Subpoenas can be a useful legal tool in a divorce matter, although they are typically reserved for situations in which one or both parties are being uncooperative or when there is important information that neither party possesses. Continue reading for a discussion of how subpoenas are used in a New Jersey divorce, and call a knowledgeable Englewood divorce attorney for help with a New Jersey family law matter.
What is a Subpoena?
A subpoena is a legal document issued under the court’s authority to require a person to act in a specific way with regard to a pending legal matter. A subpoena can be used to force a person to sit for a deposition or testify in court, to provide documents and other evidence to the requesting party, or to require the person to show up in court with documents. Subpoenas can be issued to individuals or entities such as a corporation. A person who refuses a valid subpoena can be punished under the law.
Subpoenas are only as powerful as the court that grants them. A subpoena issued by a New Jersey court can only compel individuals and entities within the State of New Jersey. If a witness or other person from whom documents are sought is located out of the state, then the party seeking the documents or testimony will need to get a local court to help with the request.
Generally, the party will need to get a court within that state to issue its own subpoena from that jurisdiction compelling the person or entity to show up or produce documents in the out-of-state matter. Each state has its own rules and practices for compelling in-state residents to testify in out-of-state matters.
How Are Subpoenas Used in Divorces?
Subpoenas are typically used when some party or person has information relevant to the case but is unwilling to provide the information voluntarily (or is unable to do so without a court order). Subpoenas can be used to compel the production of a variety of documents that may apply to issues including alimony, child support, property division, and other matters. Subpoenas can be used to compel production of, for example:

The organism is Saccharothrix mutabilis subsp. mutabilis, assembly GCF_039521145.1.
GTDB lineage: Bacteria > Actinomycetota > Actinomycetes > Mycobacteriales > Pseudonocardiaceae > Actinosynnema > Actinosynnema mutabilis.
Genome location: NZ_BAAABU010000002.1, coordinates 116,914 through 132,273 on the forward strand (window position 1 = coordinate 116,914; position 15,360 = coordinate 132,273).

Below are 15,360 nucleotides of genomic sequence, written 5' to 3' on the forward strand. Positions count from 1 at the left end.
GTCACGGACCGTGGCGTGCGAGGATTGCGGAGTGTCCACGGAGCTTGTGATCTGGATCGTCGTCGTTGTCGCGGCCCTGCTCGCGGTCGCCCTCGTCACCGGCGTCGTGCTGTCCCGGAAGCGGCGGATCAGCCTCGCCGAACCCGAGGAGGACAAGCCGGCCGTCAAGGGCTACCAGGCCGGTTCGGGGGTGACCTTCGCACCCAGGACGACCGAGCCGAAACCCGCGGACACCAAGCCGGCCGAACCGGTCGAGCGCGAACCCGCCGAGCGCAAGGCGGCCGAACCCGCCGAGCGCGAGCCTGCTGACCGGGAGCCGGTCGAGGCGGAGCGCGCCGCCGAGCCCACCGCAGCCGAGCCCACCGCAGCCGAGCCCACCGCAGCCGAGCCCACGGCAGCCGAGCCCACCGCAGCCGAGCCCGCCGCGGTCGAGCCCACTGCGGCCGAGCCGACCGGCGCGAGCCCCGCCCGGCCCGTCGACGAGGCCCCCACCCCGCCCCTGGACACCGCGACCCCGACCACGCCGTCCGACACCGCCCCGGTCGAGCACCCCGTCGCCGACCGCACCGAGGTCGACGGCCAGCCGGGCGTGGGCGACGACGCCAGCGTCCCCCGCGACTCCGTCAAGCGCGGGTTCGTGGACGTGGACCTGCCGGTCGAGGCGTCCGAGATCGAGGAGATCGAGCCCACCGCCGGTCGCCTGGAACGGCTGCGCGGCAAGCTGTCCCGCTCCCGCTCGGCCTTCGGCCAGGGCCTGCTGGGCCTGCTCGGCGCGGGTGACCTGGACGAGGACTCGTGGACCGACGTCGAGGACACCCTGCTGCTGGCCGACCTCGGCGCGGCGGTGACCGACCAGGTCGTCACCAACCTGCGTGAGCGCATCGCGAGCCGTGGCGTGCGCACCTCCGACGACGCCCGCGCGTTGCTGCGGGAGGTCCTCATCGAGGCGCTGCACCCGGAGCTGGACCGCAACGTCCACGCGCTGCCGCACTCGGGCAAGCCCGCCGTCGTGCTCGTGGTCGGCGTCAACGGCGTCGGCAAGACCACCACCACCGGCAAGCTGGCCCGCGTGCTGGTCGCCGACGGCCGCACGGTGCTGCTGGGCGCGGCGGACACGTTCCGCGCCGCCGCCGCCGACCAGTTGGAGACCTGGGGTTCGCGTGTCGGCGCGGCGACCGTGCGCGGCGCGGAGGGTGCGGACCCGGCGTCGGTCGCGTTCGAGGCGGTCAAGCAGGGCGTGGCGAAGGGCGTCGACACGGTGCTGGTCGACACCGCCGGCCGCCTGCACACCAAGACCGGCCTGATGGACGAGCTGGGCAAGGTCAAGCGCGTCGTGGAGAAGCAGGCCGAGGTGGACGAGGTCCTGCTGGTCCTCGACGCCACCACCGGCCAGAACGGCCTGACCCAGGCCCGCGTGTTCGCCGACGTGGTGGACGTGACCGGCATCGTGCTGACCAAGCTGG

- Financial documents pertaining to a party’s accounts
- Phone and text message records proving a party’s communications
- Email and social media records
- Proof of income
- School records
- Medical records
Subpoenas are often used when it appears that one party to the divorce has failed to fully disclose all of the required information. If one party fails to fully disclose their financials, for example, or is suspected to be hiding certain assets, the attorney for the other party can subpoena banks and other third parties for additional documents and information.
Subpoenas can also be used to compel testimony from unwilling parties. Parties can be required to sit for a deposition, testify in court, or show up in court with documents (often to compel testimony about those documents or to authenticate the documents). Any number of parties may be subpoenaed for testimony in a divorce proceeding, depending on the facts and issues relevant to the matter. A subpoena may seek to compel testimony from, for example:
- Friends or family members with firsthand knowledge of each party’s parenting or instances of abuse
- Schoolteachers and counselors with information about the children’s health and performance
- Financial advisors and others with knowledge about one or both party’s finances
Any party with information relevant to the divorce can be subpoenaed to provide a deposition or testimony. If the information they possess is less relevant or can more easily be found through means other than compelling testimony, however, the other party may object and the court may refuse to issue the subpoena.
Trusted Legal Help For Your New Jersey Divorce
If you’re considering divorce in New Jersey or dealing with discovery, alimony, child support, child custody, property division, or other family law issues, contact the Englewood family law attorneys Herbert & Weiss at (201) 500-2151.